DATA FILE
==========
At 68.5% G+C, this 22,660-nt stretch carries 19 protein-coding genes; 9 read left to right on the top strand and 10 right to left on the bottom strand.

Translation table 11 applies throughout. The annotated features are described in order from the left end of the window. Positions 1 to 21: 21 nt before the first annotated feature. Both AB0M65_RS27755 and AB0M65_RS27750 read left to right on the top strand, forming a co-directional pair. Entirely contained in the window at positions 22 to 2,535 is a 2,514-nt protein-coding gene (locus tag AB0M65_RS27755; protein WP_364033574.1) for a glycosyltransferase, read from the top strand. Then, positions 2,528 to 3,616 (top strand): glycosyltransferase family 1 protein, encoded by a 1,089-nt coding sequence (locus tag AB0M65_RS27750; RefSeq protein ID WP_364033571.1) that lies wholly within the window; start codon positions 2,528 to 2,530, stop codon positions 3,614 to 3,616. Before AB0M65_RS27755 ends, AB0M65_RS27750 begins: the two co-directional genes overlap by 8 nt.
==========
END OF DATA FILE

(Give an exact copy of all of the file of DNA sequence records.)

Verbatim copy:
At 68.5% G+C, this 22,660-nt stretch carries 19 protein-coding genes; 9 read left to right on the top strand and 10 right to left on the bottom strand.

Translation table 11 applies throughout. The annotated features are described in order from the left end of the window. Positions 1 to 21: 21 nt before the first annotated feature. Both AB0M65_RS27755 and AB0M65_RS27750 read left to right on the top strand, forming a co-directional pair. Entirely contained in the window at positions 22 to 2,535 is a 2,514-nt protein-coding gene (locus tag AB0M65_RS27755; protein WP_364033574.1) for a glycosyltransferase, read from the top strand. Then, positions 2,528 to 3,616 (top strand): glycosyltransferase family 1 protein, encoded by a 1,089-nt coding sequence (locus tag AB0M65_RS27750; RefSeq protein ID WP_364033571.1) that lies wholly within the window; start codon positions 2,528 to 2,530, stop codon positions 3,614 to 3,616. Before AB0M65_RS27755 ends, AB0M65_RS27750 begins: the two co-directional genes overlap by 8 nt.